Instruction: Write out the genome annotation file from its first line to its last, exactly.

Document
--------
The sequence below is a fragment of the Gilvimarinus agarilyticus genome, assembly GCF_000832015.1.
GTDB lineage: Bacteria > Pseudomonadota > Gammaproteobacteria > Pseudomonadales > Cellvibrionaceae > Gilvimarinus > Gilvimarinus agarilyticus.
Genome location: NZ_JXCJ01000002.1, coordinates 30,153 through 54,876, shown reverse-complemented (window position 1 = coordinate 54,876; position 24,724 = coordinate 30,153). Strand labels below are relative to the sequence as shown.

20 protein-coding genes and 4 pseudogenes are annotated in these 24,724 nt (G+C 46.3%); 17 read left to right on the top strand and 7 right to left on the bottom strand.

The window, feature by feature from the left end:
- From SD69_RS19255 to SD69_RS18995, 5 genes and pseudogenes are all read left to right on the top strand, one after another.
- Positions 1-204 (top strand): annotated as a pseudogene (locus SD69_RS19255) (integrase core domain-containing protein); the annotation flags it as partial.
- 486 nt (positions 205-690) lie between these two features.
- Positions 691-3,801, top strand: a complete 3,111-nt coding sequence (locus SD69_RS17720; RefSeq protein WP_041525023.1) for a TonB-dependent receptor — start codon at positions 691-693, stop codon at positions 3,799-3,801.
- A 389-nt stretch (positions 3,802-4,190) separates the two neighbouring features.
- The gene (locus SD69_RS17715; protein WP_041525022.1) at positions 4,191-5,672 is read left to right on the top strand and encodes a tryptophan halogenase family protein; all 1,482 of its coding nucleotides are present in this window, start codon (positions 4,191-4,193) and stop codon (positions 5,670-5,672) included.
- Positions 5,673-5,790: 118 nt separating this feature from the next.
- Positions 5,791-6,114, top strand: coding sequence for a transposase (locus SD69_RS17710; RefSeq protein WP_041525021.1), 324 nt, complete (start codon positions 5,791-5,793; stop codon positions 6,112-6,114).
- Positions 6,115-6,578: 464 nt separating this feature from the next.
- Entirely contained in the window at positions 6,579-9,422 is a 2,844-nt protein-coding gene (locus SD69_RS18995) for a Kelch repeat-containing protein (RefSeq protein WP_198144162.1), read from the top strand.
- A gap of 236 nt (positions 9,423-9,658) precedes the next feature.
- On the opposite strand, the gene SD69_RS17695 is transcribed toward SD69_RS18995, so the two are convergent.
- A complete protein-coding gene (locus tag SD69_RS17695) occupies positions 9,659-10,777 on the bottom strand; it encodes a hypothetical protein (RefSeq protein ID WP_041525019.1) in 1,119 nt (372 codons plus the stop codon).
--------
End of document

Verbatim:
The sequence below is a fragment of the Gilvimarinus agarilyticus genome, assembly GCF_000832015.1.
GTDB lineage: Bacteria > Pseudomonadota > Gammaproteobacteria > Pseudomonadales > Cellvibrionaceae > Gilvimarinus > Gilvimarinus agarilyticus.
Genome location: NZ_JXCJ01000002.1, coordinates 30,153 through 54,876, shown reverse-complemented (window position 1 = coordinate 54,876; position 24,724 = coordinate 30,153). Strand labels below are relative to the sequence as shown.

20 protein-coding genes and 4 pseudogenes are annotated in these 24,724 nt (G+C 46.3%); 17 read left to right on the top strand and 7 right to left on the bottom strand.

The window, feature by feature from the left end:
- From SD69_RS19255 to SD69_RS18995, 5 genes and pseudogenes are all read left to right on the top strand, one after another.
- Positions 1-204 (top strand): annotated as a pseudogene (locus SD69_RS19255) (integrase core domain-containing protein); the annotation flags it as partial.
- 486 nt (positions 205-690) lie between these two features.
- Positions 691-3,801, top strand: a complete 3,111-nt coding sequence (locus SD69_RS17720; RefSeq protein WP_041525023.1) for a TonB-dependent receptor — start codon at positions 691-693, stop codon at positions 3,799-3,801.
- A 389-nt stretch (positions 3,802-4,190) separates the two neighbouring features.
- The gene (locus SD69_RS17715; protein WP_041525022.1) at positions 4,191-5,672 is read left to right on the top strand and encodes a tryptophan halogenase family protein; all 1,482 of its coding nucleotides are present in this window, start codon (positions 4,191-4,193) and stop codon (positions 5,670-5,672) included.
- Positions 5,673-5,790: 118 nt separating this feature from the next.
- Positions 5,791-6,114, top strand: coding sequence for a transposase (locus SD69_RS17710; RefSeq protein WP_041525021.1), 324 nt, complete (start codon positions 5,791-5,793; stop codon positions 6,112-6,114).
- Positions 6,115-6,578: 464 nt separating this feature from the next.
- Entirely contained in the window at positions 6,579-9,422 is a 2,844-nt protein-coding gene (locus SD69_RS18995) for a Kelch repeat-containing protein (RefSeq protein WP_198144162.1), read from the top strand.
- A gap of 236 nt (positions 9,423-9,658) precedes the next feature.
- On the opposite strand, the gene SD69_RS17695 is transcribed toward SD69_RS18995, so the two are convergent.
- A complete protein-coding gene (locus tag SD69_RS17695) occupies positions 9,659-10,777 on the bottom strand; it encodes a hypothetical protein (RefSeq protein ID WP_041525019.1) in 1,119 nt (372 codons plus the stop codon).